However, at a parallel meeting in Warsaw, the Prime Ministers of the four Visegrad states—Hungary, Poland, Czech Republic, Slovakia— condemned the concept of variable speeds as a both disintegrative and as a power play that would allow the stronger Western states to impose policies concerning structural funds, migration, taxation, and rule of law on weaker states. Strongly pro-NATO and pro-American, the Visegrad bloc is also suspicious of even modest efforts to increase EU military cooperation.
Europe’s malaise was painfully evident at the European Summit meeting in Brussels on March 9 and 10. Enraged by the re-election of Poland’s own Donald Tusk, a political opponent, to a second term as Council President, Polish Foreign Minister Witold Waszczykowski declared the EU to be under “German diktat”and announced that henceforth Poland would pursue a “negative policy” towards the EU.” The “Big 4” responded by agreeing to abandon language of “multi-speed” in favor of existing Treaty language allowing for “enhanced cooperation.” However, Merkel pointedly insisted that “each member in the family has access to such projects but not every member has to accept.”
The concept of “multi-speed Europe” is not novel: For many years it has informed EU policies, including the monetary union and Schengen. However, use of the concept in the present context implies a fundamental transformation of the purpose of the Union: the long-range goal of convergence and supranationalism –an “ever closer union”– has been abandoned.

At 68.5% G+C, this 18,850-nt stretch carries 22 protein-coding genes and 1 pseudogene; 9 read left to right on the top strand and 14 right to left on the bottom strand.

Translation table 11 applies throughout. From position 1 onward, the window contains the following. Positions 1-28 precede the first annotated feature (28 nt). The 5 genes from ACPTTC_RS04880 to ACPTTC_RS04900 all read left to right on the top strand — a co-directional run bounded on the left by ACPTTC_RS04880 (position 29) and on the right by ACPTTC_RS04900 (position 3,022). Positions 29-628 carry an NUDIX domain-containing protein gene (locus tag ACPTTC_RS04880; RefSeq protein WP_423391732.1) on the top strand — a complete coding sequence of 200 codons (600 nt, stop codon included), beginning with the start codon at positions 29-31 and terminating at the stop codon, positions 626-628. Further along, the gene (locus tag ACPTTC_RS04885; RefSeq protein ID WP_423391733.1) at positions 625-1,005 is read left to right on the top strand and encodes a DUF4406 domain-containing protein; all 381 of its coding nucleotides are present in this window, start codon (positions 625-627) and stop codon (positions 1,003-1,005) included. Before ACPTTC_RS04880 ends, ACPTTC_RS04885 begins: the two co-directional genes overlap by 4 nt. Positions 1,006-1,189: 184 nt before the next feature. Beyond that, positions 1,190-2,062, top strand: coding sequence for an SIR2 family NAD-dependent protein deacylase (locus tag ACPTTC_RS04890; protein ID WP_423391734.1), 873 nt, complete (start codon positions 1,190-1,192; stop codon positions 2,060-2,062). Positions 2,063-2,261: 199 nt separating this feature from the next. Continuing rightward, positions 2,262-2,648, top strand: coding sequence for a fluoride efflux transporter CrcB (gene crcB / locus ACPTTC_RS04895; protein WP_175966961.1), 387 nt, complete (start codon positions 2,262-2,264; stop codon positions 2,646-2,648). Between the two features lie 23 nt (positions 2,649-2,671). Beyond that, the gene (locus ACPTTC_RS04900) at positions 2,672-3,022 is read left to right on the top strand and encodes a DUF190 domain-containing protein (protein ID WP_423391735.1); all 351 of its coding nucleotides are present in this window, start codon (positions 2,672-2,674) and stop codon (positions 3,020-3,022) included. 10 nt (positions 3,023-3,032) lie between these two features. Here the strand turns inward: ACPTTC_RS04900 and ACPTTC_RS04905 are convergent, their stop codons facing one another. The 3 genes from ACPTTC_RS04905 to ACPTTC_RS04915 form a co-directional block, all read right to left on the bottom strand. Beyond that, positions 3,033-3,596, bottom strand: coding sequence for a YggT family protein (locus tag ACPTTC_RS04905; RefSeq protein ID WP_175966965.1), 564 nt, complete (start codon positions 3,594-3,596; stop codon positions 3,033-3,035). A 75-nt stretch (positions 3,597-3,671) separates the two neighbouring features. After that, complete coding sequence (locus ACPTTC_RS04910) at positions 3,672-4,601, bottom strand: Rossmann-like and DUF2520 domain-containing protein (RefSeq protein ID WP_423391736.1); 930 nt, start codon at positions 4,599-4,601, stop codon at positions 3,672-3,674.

While the preparations for the Rome commemoration illustrate the deep underlying conflicts between east and west in the EU, the European core is itself experiencing a crisis that, like Brexit, will be ignored amid the pomp and circumstance on the Capitoline Hill. There is a fundamental contradiction between the interests of German capital—and the export mercantilist model it has imposed– and the developmental needs of the Eurozone as a whole. At the present time this reveals itself most vividly in the negotiations over a further installment of EU bailout funds in order to allow Greece to make its next loan payment. Draconian austerity measures demanded by the Eurogroup have been condemned even by the IMF, as Greece is driven ever more deeply into poverty, with 50% youth unemployment and 427,000 mostly young educated Greeks having emigrated since 2008.
However, austerity policies are also taking their toll throughout much of the Eurozone’s western and southern core. Youth unemployment exceeds 26% in France and more than 40% in Spain and Italy. Italy has registered virtually zero growth ever since the inception of the single currency; the situation for France and Spain is not much better.
The Eurozone appears destined to fragment, possibly into a “northern” and “southern” euro. The Franco-German tandem has been a key stabilizing factor in European politics ever since the Treaty of Rome. However, France has fallen behind Germany, and now occupies a position of ambiguity in relation to north and south. The implications of a break-up of the Eurozone for the long-range survival of the EU are unclear. A break-up could resolve some of the problems that are tormenting Europe even as it creates new potential dangers for the continent.